Rating:

# Forensics - 2. Hard Shells

## Points

200

## Description

> After a recent hack, a laptop was seized and subsequently analyzed. The victim of the hack? An innocent mexican restaurant. During the investigation they found this suspicous file. Can you find any evidence that the owner of this laptop is the culprit?

## Solve


$file hardshells hardshells: Zip archive data, at least v1.0 to extract$ mv hardshells hardshells.zip
renamed 'hardshells' -> 'hardshells.zip'



$zip2john hardshells.zip --wordlist=rockyou.txt > john.txt hardshells.zip->hardshells/ is not encrypted! ver a hardshells.zip->hardshells/ is not encrypted, or stored with non-handled compression type ver 14 efh 5455 efh 7875 hardshells.zip->hardshells/d PKZIP Encr: 2b chk, TS_chk, cmplen=309500, decmplen=5242880, crc=CCF0AB03$ john --show john.txt
hardshells.zip:tacos:::::hardshells.zip

1 password hash cracked, 0 left


So the password is "tacos" apparently.


$unzip hardshells.zip Archive: hardshells.zip creating: hardshells/ [hardshells.zip] hardshells/d password: tacos inflating: hardshells/d  Let's see what that d file is. ? $ cd hardshells
$file d d: Minix filesystem, V1, 30 char names, 20 zones  It's a Minix filesystem! We can mount it on Linux with a loop device. $ sudo mount -o loop d /mnt
$cd /mnt$ ls
dat


What could this other file be? ?


$file dat dat: data$ hexdump -C | head
00000000 89 50 55 47 0d 0a 1a 0a 00 00 00 0d 49 48 44 52 |.PUG........IHDR|
00000010 00 00 07 80 00 00 04 38 08 06 00 00 00 e8 d3 c1 |.......8........|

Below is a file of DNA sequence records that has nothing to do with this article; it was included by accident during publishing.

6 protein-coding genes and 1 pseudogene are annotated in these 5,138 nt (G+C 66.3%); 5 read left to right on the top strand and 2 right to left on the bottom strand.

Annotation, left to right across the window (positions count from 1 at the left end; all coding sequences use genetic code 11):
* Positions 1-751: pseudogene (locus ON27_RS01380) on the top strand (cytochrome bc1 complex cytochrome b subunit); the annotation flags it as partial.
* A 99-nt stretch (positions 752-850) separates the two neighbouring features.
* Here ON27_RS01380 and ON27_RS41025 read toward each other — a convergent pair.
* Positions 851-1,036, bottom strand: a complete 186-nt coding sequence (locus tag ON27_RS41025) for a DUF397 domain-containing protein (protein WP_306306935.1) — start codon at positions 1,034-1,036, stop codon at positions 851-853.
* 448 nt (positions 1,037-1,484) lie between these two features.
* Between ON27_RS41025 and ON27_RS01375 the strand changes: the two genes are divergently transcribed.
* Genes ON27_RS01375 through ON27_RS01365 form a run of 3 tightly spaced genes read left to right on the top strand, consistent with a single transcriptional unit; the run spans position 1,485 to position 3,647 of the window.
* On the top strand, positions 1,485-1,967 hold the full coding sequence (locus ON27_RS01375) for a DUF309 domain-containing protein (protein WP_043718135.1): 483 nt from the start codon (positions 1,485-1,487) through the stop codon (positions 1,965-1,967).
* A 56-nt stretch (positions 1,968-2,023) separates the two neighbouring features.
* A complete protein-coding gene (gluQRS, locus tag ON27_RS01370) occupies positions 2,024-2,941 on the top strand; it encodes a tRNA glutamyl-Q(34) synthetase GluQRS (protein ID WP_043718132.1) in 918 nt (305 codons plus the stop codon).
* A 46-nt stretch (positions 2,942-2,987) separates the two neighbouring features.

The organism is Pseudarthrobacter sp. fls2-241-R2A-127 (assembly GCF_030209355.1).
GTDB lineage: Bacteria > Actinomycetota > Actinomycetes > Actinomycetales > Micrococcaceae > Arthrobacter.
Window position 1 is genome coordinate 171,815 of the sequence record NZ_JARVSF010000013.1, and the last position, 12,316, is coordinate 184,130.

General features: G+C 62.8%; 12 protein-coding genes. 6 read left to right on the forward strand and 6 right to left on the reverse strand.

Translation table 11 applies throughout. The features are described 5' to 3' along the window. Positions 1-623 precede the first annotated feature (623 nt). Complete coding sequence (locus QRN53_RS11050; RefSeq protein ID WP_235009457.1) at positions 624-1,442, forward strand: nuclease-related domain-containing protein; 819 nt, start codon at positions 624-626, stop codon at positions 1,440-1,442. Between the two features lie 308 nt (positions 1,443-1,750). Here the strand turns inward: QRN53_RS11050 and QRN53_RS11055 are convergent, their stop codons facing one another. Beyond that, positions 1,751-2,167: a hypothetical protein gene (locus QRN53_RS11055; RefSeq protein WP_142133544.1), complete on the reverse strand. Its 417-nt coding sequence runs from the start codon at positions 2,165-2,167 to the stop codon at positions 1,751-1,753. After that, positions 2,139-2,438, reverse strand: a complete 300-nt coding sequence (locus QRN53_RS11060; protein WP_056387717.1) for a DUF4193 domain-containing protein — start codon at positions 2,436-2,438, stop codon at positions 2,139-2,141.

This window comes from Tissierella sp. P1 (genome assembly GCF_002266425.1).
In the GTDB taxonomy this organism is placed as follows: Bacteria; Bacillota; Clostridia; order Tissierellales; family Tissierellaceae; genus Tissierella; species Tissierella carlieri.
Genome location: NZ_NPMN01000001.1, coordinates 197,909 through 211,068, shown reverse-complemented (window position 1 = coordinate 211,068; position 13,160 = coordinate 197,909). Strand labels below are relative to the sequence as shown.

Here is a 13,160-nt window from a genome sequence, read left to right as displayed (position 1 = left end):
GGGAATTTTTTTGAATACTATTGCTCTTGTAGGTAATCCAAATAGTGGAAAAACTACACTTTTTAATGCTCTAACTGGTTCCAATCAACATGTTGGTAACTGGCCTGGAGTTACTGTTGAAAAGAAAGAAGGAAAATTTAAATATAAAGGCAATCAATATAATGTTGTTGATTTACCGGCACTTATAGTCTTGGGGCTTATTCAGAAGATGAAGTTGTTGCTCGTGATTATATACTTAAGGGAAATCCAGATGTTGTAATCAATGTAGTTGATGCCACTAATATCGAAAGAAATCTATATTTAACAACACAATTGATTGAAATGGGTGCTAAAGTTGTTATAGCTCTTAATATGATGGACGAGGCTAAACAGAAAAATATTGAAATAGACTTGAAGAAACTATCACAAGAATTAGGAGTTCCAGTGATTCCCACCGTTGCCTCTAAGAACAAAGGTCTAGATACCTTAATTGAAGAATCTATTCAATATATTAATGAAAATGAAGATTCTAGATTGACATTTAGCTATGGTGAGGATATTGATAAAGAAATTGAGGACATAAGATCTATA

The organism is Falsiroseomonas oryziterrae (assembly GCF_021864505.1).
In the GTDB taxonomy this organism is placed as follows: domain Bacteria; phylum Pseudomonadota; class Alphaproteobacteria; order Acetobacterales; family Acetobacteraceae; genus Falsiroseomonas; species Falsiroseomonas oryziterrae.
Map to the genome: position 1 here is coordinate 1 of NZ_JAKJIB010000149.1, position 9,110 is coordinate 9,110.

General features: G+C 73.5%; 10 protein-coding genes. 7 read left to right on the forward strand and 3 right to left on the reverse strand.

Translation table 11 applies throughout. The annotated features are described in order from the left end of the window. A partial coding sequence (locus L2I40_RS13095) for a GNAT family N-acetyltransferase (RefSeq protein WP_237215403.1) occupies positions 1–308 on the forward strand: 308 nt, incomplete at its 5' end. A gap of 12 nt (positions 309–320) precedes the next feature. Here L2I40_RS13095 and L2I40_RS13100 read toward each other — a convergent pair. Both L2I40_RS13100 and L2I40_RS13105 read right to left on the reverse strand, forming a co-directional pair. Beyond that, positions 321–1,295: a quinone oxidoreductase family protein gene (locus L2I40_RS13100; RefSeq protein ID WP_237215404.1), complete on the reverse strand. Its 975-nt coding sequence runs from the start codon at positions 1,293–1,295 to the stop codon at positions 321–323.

00000020 43 00 00 20 00 49 44 41 54 78 9c ec dd 79 78 54 |C.. .IDATx...yxT|
00000030 f5 d5 c0 f1 ef 2c d9 26 fb 0a 49 c8 be b0 98 84 |.....,.&..I.....|
00000040 b0 43 d8 77 14 41 b1 8a 8a 76 51 5b 6d 9f da 6a |.C.w.A...vQ[m..j|
00000050 5b 5b fb 6a ad 7d ad 56 5b fb da 62 a9 5a 5c ea |[[.j.}.V[..b.Z\.|
00000060 86 2b 6a a1 22 a2 ec b2 25 ec 10 42 02 21 fb be |.+j."...%..B.!..|
00000070 cf 64 9b 49 32 73 df 3f 62 06 02 01 32 c9 24 93 |.d.I2s.?b...2.\$.|
00000080 84 f3 79 9e 3c 30 77 e6 fe e6 64 99 3b 77 ee f9 |..y.<0w...d.;w..|
00000090 9d f3 53 4d 98 30 41 41 08 21 84 10 42 08 21 84 |..SM.0AA.!..B.!.|


Because of the IHDR and IDAT, this looks suspiciously like a PNG file. ?

It wasn't detected by file because it doesn't have the proper magic byte.

PNG files must begin with the bytes 89 50 4e 47 in order to be valid.

In other words, the "U" in "PUG" needs to be changed to an "N" to make "PNG."

After doing this in a hex editor, we see the following image.

The flag can be seen typed in the terminal on glitch's glorious Arch Linux rice.

Original writeup (https://gitlab.com/blevy/redpwn-ctf-writeups/tree/master/icectf2018/hard_shells).